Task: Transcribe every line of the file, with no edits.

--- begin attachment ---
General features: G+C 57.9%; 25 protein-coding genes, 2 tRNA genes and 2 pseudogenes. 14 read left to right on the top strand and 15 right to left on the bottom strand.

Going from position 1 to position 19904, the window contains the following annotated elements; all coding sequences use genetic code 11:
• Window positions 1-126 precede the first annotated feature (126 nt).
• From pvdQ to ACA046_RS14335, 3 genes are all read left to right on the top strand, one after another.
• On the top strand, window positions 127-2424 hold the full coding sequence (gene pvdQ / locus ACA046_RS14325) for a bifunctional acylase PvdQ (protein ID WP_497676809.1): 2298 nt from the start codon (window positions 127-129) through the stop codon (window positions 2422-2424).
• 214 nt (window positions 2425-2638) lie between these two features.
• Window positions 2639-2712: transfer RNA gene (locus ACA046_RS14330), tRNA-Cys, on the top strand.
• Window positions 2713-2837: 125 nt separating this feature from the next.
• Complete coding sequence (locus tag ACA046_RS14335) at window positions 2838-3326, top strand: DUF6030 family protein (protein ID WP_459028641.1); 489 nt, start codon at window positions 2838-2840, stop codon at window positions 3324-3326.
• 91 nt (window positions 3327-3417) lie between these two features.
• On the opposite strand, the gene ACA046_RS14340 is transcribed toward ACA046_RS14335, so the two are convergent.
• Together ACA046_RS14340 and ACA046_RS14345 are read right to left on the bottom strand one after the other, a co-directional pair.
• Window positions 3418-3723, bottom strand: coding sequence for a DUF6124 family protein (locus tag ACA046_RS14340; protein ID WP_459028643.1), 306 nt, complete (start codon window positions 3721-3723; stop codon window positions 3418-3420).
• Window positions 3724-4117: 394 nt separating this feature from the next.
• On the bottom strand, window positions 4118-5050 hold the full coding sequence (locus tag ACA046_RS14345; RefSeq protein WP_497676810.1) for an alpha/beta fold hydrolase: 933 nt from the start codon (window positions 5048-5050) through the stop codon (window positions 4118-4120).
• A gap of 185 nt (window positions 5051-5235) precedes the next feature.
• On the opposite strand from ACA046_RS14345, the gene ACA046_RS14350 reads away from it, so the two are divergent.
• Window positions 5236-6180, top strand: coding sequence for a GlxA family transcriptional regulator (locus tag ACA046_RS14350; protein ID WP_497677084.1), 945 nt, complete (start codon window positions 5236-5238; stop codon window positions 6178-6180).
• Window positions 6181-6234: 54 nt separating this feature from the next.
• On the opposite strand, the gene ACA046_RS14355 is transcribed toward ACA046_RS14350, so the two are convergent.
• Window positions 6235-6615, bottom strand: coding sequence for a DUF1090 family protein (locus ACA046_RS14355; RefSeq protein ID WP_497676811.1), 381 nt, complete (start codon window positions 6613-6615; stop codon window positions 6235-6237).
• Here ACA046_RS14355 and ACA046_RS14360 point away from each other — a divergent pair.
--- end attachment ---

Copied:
General features: G+C 57.9%; 25 protein-coding genes, 2 tRNA genes and 2 pseudogenes. 14 read left to right on the top strand and 15 right to left on the bottom strand.

Going from position 1 to position 19904, the window contains the following annotated elements; all coding sequences use genetic code 11:
• Window positions 1-126 precede the first annotated feature (126 nt).
• From pvdQ to ACA046_RS14335, 3 genes are all read left to right on the top strand, one after another.
• On the top strand, window positions 127-2424 hold the full coding sequence (gene pvdQ / locus ACA046_RS14325) for a bifunctional acylase PvdQ (protein ID WP_497676809.1): 2298 nt from the start codon (window positions 127-129) through the stop codon (window positions 2422-2424).
• 214 nt (window positions 2425-2638) lie between these two features.
• Window positions 2639-2712: transfer RNA gene (locus ACA046_RS14330), tRNA-Cys, on the top strand.
• Window positions 2713-2837: 125 nt separating this feature from the next.
• Complete coding sequence (locus tag ACA046_RS14335) at window positions 2838-3326, top strand: DUF6030 family protein (protein ID WP_459028641.1); 489 nt, start codon at window positions 2838-2840, stop codon at window positions 3324-3326.
• 91 nt (window positions 3327-3417) lie between these two features.
• On the opposite strand, the gene ACA046_RS14340 is transcribed toward ACA046_RS14335, so the two are convergent.
• Together ACA046_RS14340 and ACA046_RS14345 are read right to left on the bottom strand one after the other, a co-directional pair.
• Window positions 3418-3723, bottom strand: coding sequence for a DUF6124 family protein (locus tag ACA046_RS14340; protein ID WP_459028643.1), 306 nt, complete (start codon window positions 3721-3723; stop codon window positions 3418-3420).
• Window positions 3724-4117: 394 nt separating this feature from the next.
• On the bottom strand, window positions 4118-5050 hold the full coding sequence (locus tag ACA046_RS14345; RefSeq protein WP_497676810.1) for an alpha/beta fold hydrolase: 933 nt from the start codon (window positions 5048-5050) through the stop codon (window positions 4118-4120).
• A gap of 185 nt (window positions 5051-5235) precedes the next feature.
• On the opposite strand from ACA046_RS14345, the gene ACA046_RS14350 reads away from it, so the two are divergent.
• Window positions 5236-6180, top strand: coding sequence for a GlxA family transcriptional regulator (locus tag ACA046_RS14350; protein ID WP_497677084.1), 945 nt, complete (start codon window positions 5236-5238; stop codon window positions 6178-6180).
• Window positions 6181-6234: 54 nt separating this feature from the next.
• On the opposite strand, the gene ACA046_RS14355 is transcribed toward ACA046_RS14350, so the two are convergent.
• Window positions 6235-6615, bottom strand: coding sequence for a DUF1090 family protein (locus ACA046_RS14355; RefSeq protein ID WP_497676811.1), 381 nt, complete (start codon window positions 6613-6615; stop codon window positions 6235-6237).
• Here ACA046_RS14355 and ACA046_RS14360 point away from each other — a divergent pair.